An Unplanned Adventure – Colorado National Monument

After two wonderful days in Mesa Verde, we’d reached the home stretch of our summer vacation. It was time to head back up north. Our first stop, approximately 4 hours north of Mesa Verde, was the city of Grand Junction, CO where my sister would be touring Mesa State College (now called Colorado Mesa University).

We’d planned to spend just one night in Grand Junction before continuing our drive home, and aside from the college tour, we hadn’t done any type of planning. I can’t even remember if we camped near Grand Junction or stayed in a hotel. What I do remember, though, was that the Mesa State campus is very pretty and that Grand Junction street names are very weird. At one point, we found ourselves at the corner of 27 ½ Road and F ½ Road. Apparently the town has expanded greatly since they first started naming streets so they decided to fill in the gaps with fractions. It was very odd, and something I’ve never seen anywhere else.

GJ
Street sign in Grand Junction, CO

Anyway, after touring Mesa State College we found ourselves with a few hours of daylight left and a sign pointing us to Colorado National Monument, located just 6 miles west of Grand Junction. We’d never heard of it but figured we might as well check it out while we were in the area. Boy were we glad we did!

Colorado National Monument is located on the Colorado Plateau, high above the Colorado River Valley. The monument encompasses red rock fins, spires, and cliffs, as well as desert flora and fauna. From the top of the plateau, the view stretches across city of Grand Junction and the Colorado River to the highlands in the distance. Though my sister didn’t end up attending Mesa State, I can definitely see the draw of living in Grand Junction.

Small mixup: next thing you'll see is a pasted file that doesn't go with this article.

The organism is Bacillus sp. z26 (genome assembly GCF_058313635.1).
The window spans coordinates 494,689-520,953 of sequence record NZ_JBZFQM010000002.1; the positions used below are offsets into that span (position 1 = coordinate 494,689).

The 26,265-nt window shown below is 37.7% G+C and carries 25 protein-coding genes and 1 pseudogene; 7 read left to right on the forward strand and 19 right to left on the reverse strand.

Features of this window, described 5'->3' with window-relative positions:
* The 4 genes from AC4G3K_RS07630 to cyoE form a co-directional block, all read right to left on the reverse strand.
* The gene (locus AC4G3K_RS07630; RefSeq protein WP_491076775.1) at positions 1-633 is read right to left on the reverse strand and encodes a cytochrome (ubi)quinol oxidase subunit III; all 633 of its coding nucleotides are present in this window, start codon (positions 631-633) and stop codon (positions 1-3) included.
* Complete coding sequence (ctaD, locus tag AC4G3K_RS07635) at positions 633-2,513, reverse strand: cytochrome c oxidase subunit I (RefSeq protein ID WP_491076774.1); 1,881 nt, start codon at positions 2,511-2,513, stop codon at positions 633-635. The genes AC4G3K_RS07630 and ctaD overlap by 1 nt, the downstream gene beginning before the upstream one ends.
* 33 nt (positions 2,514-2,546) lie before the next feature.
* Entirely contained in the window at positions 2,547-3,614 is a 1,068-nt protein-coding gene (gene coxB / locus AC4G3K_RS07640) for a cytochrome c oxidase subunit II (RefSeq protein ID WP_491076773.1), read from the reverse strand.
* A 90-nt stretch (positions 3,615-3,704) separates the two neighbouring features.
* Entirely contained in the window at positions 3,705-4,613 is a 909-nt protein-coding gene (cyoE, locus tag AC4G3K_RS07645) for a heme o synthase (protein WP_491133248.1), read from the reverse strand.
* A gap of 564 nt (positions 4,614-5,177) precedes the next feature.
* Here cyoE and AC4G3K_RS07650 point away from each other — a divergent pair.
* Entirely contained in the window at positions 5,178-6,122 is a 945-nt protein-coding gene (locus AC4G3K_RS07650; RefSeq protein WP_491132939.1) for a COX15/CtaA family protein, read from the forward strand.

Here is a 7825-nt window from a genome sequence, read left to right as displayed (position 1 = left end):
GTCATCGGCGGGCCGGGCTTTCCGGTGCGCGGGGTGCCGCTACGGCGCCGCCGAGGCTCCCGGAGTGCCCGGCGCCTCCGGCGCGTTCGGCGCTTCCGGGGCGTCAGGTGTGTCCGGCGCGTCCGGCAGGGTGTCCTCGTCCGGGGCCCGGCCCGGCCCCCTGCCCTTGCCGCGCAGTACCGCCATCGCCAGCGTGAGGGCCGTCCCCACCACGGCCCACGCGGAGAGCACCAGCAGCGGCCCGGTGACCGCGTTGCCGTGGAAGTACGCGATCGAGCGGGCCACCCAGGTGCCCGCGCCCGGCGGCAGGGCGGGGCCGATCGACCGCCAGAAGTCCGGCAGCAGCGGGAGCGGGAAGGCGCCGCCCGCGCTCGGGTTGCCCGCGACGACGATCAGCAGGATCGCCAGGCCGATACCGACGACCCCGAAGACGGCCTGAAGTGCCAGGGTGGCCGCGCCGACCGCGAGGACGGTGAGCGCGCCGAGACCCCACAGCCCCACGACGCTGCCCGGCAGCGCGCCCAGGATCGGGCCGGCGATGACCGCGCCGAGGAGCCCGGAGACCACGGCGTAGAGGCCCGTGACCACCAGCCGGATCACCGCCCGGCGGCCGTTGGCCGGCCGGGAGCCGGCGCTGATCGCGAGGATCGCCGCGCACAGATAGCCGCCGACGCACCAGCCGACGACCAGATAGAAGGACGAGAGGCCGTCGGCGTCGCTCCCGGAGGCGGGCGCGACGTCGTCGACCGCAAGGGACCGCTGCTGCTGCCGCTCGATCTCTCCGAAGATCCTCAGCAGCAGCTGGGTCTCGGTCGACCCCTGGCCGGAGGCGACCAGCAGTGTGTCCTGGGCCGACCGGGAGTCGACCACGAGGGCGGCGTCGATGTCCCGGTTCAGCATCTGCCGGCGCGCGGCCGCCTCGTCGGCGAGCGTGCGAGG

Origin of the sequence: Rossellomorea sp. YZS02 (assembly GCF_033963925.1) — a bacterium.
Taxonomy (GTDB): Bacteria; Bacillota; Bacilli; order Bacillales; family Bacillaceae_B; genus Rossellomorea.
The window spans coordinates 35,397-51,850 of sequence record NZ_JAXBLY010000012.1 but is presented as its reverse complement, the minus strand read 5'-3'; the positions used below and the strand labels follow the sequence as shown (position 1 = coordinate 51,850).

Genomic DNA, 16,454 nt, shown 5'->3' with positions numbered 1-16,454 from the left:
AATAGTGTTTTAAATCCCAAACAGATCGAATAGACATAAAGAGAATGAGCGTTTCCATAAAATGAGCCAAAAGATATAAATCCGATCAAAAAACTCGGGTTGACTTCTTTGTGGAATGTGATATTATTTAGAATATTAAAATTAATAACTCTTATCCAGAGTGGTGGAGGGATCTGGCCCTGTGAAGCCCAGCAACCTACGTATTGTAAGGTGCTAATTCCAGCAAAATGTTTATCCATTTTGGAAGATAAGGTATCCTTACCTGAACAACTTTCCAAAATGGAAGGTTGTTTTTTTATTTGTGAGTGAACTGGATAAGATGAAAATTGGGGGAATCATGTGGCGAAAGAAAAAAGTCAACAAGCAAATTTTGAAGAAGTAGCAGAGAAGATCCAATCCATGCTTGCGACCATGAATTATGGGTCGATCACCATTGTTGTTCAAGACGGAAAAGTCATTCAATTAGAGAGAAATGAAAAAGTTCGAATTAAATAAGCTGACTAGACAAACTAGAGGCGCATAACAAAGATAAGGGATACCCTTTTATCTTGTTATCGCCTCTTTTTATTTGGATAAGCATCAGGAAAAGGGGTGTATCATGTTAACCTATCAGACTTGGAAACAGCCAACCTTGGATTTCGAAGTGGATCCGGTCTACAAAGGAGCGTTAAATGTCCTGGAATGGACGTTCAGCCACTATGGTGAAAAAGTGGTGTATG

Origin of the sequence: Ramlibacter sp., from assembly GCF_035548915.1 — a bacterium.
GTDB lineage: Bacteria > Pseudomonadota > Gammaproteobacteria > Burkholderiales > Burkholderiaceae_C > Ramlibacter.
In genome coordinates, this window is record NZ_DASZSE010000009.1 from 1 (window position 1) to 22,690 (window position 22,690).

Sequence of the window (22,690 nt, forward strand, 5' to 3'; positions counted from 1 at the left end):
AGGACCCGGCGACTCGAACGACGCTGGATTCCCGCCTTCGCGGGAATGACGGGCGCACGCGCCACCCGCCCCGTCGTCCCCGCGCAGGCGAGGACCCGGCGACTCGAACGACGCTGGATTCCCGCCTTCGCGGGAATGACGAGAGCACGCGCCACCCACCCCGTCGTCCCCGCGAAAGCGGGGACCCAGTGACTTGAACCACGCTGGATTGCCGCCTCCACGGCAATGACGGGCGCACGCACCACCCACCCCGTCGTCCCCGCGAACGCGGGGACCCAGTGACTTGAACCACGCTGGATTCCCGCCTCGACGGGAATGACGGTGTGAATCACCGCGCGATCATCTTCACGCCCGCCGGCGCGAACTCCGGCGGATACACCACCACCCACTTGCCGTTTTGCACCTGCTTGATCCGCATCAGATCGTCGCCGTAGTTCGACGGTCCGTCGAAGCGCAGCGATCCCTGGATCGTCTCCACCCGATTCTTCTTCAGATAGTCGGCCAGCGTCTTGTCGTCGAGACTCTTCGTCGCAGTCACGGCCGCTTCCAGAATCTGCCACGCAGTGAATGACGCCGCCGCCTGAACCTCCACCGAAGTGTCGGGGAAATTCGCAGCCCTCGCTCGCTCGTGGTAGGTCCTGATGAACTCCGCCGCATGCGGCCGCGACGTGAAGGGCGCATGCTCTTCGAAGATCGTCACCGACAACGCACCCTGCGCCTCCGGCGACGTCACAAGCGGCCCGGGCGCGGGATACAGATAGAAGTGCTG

Highland View
Grand Junction, CO and the Book Cliffs from Colorado National Monument

We entered the monument from the east entrance on Rim Rock Drive. The 23-mile road up to the northern section of the park (campground and visitor center located here) is steep in places and extremely curvy. There are also three tunnels, through which larger vehicles may not be able to pass. Despite the challenges of driving it, Rim Rock Drive is considered one of the most scenic roads in the US! All along the drive are overlooks and numerous trailheads; we stopped at all the viewpoints, but didn’t have time for any hiking.

Cool View
Grand Junction and Rim Rock Drive far below – Colorado National Monument, CO
DSCN6121-1
Canyon at Colorado National Monument, CO
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Rock spires at Colorado National Monument, CO
Coke Ovens
Coke Ovens – Colorado National Monument, CO
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Rock spires – Colorado National Monument, CO
Random Pullout
View from the top of the mesa – Colorado National Monument, CO

I don’t have much else to say about Colorado National Monument as we were only there for a couple hours. I don’t even have many decent photographs of it because the sun was low in the sky, making the scenery very shadowy. But hopefully this gives a general idea of the incredible landscape and convinces you to spend a day or two at Colorado National Monument. It’s certainly a place I’d like to spend more time exploring!


The Important Stuff:

  • Getting there: The east entrance is located 6 miles west of Grand Junction on Monument Road. The west entrance is located 3 miles southwest of the town of Fruita on CO Highway 340
  • Fees & passes: $10 per car for a 7-day pass; Interagency Annual Pass accepted
  • Camping: Saddlehorn Campground – 50 sites, $20 per night, reservations accepted for B loop, A loop is first-come-first-served; we didn’t stay here so I can’t offer any specifics.
  • Hiking: there are many trails that range from 1/4 – 14 miles in length
  • Other: Things to be prepared for – (1) the road is steep and winding, (2) the top of the plateau is very exposed to the elements, and (3) tiny biting gnats are present in the summer

 

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